Renault Twingo GT first drive
February 21, 2017 by
The Renault Twingo turns Renault Sport ‘lite’, but can it appeal to hot hatch owners looking to downsize?
- 0.9-litre turbo engine makes 110hp
- Covers 0-62mph in 9.6 seconds
- Unusual rear-engine, rear-wheel drive layout
- Sportier styling than regular model
- We’ve driven it – is it any good?
This is the new Renault Twingo GT – a sporty little city car that aims to put the fun back into town driving with enough power in reserve for more long-legged jaunts. It has sporty looks, lowered suspension and a pokey petrol engine that’s designed to be both zippy and fuel efficient.
So it’s a semi-skimmed Renault Sport car?
Well, perhaps more like a very, very low fat one…
The boffins at Renault Sport thought the GT was too tame to deserve the real-deal RS badge – even though they helped tune it – and they have a point. Although, the three-cylinder engine is rear-mounted lending a Porsche 911 flavour to the Twingo, with a distant thrum and turbo whistle coming from behind your ears.
Sadly, there’s not much ‘Porsche’ to the performance. The car’s full 110hp peaks at 5,750rpm but, most of the time, you’ll rely on the 125lb ft torque that comes in from a lowly 2,000rpm – so there’s little point in thrashing it. In terms of performance, it’ll get from 0-62mph in 9.6 seconds and haul itself to 113mph flat out – if the crosswinds don’t kill you first…
Does that mean it’s slow?
Sort of – pace isn’t something that comes naturally to the Twingo but attempting to maintain what little there is can still put a smile on your face. The GT’s suspension has been lowered by 20mm next to the normal car’s and it also has 17-inch alloy wheels – an inch bigger than you get on any other model. As a result, body roll is well contained and it feels like there’s plenty of grip.
Trouble is, the high driving position and high-sided body shape mean exploring the limits of adhesion couldn’t be further from your mind – driving this car like a lunatic just doesn’t feel natural. Factor in the long-throw, notchy gearbox and the charisma that’s so crucial in a car like this is sadly lacking from the experience.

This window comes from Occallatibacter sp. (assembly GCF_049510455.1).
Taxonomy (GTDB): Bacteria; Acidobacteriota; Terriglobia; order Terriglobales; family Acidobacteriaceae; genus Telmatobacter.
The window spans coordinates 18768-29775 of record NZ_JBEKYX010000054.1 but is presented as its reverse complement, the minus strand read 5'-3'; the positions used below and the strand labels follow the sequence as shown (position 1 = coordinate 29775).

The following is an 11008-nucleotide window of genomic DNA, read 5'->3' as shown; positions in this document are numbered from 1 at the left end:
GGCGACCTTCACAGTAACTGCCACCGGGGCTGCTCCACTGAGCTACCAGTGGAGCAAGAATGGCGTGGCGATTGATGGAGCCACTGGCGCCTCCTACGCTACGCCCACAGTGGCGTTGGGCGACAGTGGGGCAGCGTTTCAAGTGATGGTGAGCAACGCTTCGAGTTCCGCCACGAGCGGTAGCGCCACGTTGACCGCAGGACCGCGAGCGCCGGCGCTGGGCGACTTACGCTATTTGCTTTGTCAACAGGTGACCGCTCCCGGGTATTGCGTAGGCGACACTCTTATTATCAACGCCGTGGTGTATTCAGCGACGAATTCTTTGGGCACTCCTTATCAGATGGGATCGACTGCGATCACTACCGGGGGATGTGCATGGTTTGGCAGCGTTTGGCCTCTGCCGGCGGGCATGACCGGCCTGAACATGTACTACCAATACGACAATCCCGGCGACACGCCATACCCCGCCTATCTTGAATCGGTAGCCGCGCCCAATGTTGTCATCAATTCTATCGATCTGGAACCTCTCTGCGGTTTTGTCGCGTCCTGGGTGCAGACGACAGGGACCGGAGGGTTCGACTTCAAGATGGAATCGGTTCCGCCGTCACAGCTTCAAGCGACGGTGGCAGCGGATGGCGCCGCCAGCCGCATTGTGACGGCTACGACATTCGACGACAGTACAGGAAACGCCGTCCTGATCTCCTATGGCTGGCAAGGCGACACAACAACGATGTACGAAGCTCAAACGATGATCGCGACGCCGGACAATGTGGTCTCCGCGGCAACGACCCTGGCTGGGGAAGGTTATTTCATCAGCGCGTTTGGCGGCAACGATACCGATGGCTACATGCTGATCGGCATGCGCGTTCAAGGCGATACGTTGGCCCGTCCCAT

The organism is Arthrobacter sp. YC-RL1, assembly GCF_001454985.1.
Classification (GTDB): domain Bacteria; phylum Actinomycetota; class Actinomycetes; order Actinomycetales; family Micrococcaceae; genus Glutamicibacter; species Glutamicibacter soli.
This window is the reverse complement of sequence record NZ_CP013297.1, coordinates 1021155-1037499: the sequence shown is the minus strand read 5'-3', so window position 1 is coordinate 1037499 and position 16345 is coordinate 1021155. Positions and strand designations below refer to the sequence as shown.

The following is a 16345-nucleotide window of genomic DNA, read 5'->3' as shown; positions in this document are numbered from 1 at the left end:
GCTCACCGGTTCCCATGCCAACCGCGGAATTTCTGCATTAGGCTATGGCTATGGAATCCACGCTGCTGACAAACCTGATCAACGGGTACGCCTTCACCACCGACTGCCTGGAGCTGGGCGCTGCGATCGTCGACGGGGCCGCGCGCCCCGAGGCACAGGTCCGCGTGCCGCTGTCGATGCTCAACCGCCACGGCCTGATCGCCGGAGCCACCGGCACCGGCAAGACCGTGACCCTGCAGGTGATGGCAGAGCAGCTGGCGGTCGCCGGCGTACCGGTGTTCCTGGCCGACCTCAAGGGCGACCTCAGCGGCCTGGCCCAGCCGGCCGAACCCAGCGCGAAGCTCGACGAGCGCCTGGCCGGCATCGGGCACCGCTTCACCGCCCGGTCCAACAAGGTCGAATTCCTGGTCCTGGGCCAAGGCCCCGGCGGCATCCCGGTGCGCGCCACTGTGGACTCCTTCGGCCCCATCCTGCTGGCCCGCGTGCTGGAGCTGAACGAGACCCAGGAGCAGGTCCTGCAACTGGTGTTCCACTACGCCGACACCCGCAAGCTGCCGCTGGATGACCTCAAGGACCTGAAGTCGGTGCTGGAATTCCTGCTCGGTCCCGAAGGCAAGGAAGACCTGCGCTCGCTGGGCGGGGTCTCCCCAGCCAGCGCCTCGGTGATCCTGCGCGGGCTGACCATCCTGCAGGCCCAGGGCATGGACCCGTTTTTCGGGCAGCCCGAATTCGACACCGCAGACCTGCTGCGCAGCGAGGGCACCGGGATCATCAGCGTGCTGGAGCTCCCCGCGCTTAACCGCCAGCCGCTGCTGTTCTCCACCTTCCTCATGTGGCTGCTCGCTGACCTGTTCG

That changes around town where, sadly, we didn’t have much chance to drive it. There, cornering composure is less of an issue and the Twingo’s quick steering and very tight turning circle lend themselves well to the job of dissecting city streets. It’s also a frugal little thing with fuel economy sitting at 54.3mpg and CO2 emissions of just 115g/km.
So it’s more show than go?
That may sound harsh, but the GT’s looks are arguably its most convincing feature. It gets side skirts, a sporty front bumper, a rear diffuser, a larger vent for the engine above the left rear wheel, a roof-mounted spoiler, and the aforementioned diamond-cut alloy wheels that fill the wheelarches well thanks to the lowered suspension. The icing on the cake, though, are the two fat exhaust pipes that hint that this is a Twingo with a sting in the tail – albeit a very light one.
Equipment levels are healthy. You get sat-nav, a reversing camera and – for some reason – also rear parking sensors. Auto lights and wipers, remote central locking, electric windows and powered wing mirrors complete the list. The standard four-year, 100,000-mile warranty isn’t to be sniffed at, either.
Should I buy one?
That depends. If you’re looking for a truly sporty new Renault, having owned the old Renault Sport Twingo or its Clio namesake, then the answer is a resounding – no! It just can’t offer the engagement or focus of its esteemed relatives. If, however, you’re looking for a sporty city car that’s nippy, cheap-to-run and relatively racy looking, then the GT ticks all those boxes.